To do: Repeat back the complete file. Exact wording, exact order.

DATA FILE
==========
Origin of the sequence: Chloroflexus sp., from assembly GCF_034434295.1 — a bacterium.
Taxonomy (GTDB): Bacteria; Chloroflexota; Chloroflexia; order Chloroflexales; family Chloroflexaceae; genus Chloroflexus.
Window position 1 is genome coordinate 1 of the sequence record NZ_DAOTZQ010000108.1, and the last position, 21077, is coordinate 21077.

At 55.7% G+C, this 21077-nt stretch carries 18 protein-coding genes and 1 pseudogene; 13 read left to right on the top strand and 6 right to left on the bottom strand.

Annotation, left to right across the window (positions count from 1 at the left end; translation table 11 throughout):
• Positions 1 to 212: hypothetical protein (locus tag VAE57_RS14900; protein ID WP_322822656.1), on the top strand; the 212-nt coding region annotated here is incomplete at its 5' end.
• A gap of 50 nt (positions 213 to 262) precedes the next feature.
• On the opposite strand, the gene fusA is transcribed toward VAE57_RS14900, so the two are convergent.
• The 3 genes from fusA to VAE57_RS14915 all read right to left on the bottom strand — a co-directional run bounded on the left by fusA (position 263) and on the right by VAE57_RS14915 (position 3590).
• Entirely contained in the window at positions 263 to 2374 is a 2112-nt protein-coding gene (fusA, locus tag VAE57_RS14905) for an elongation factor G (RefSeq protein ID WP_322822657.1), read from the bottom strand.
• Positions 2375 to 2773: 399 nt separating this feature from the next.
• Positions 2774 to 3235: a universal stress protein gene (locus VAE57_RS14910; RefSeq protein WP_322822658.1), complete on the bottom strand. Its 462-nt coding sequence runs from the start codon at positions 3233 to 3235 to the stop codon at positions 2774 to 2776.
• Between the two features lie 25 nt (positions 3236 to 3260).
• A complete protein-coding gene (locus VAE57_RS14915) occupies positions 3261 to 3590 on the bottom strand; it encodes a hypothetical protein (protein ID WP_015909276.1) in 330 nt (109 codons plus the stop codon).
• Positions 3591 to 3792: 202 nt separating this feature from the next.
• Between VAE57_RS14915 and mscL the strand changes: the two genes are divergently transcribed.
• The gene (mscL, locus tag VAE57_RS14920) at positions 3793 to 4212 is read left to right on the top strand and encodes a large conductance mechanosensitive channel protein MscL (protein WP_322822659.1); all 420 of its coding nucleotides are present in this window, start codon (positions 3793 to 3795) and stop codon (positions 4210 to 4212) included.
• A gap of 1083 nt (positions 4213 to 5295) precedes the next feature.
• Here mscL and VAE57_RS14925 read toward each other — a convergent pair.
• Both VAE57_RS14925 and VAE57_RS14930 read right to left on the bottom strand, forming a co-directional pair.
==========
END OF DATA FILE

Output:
Origin of the sequence: Chloroflexus sp., from assembly GCF_034434295.1 — a bacterium.
Taxonomy (GTDB): Bacteria; Chloroflexota; Chloroflexia; order Chloroflexales; family Chloroflexaceae; genus Chloroflexus.
Window position 1 is genome coordinate 1 of the sequence record NZ_DAOTZQ010000108.1, and the last position, 21077, is coordinate 21077.

At 55.7% G+C, this 21077-nt stretch carries 18 protein-coding genes and 1 pseudogene; 13 read left to right on the top strand and 6 right to left on the bottom strand.

Annotation, left to right across the window (positions count from 1 at the left end; translation table 11 throughout):
• Positions 1 to 212: hypothetical protein (locus tag VAE57_RS14900; protein ID WP_322822656.1), on the top strand; the 212-nt coding region annotated here is incomplete at its 5' end.
• A gap of 50 nt (positions 213 to 262) precedes the next feature.
• On the opposite strand, the gene fusA is transcribed toward VAE57_RS14900, so the two are convergent.
• The 3 genes from fusA to VAE57_RS14915 all read right to left on the bottom strand — a co-directional run bounded on the left by fusA (position 263) and on the right by VAE57_RS14915 (position 3590).
• Entirely contained in the window at positions 263 to 2374 is a 2112-nt protein-coding gene (fusA, locus tag VAE57_RS14905) for an elongation factor G (RefSeq protein ID WP_322822657.1), read from the bottom strand.
• Positions 2375 to 2773: 399 nt separating this feature from the next.
• Positions 2774 to 3235: a universal stress protein gene (locus VAE57_RS14910; RefSeq protein WP_322822658.1), complete on the bottom strand. Its 462-nt coding sequence runs from the start codon at positions 3233 to 3235 to the stop codon at positions 2774 to 2776.
• Between the two features lie 25 nt (positions 3236 to 3260).
• A complete protein-coding gene (locus VAE57_RS14915) occupies positions 3261 to 3590 on the bottom strand; it encodes a hypothetical protein (protein ID WP_015909276.1) in 330 nt (109 codons plus the stop codon).
• Positions 3591 to 3792: 202 nt separating this feature from the next.
• Between VAE57_RS14915 and mscL the strand changes: the two genes are divergently transcribed.
• The gene (mscL, locus tag VAE57_RS14920) at positions 3793 to 4212 is read left to right on the top strand and encodes a large conductance mechanosensitive channel protein MscL (protein WP_322822659.1); all 420 of its coding nucleotides are present in this window, start codon (positions 3793 to 3795) and stop codon (positions 4210 to 4212) included.
• A gap of 1083 nt (positions 4213 to 5295) precedes the next feature.
• Here mscL and VAE57_RS14925 read toward each other — a convergent pair.
• Both VAE57_RS14925 and VAE57_RS14930 read right to left on the bottom strand, forming a co-directional pair.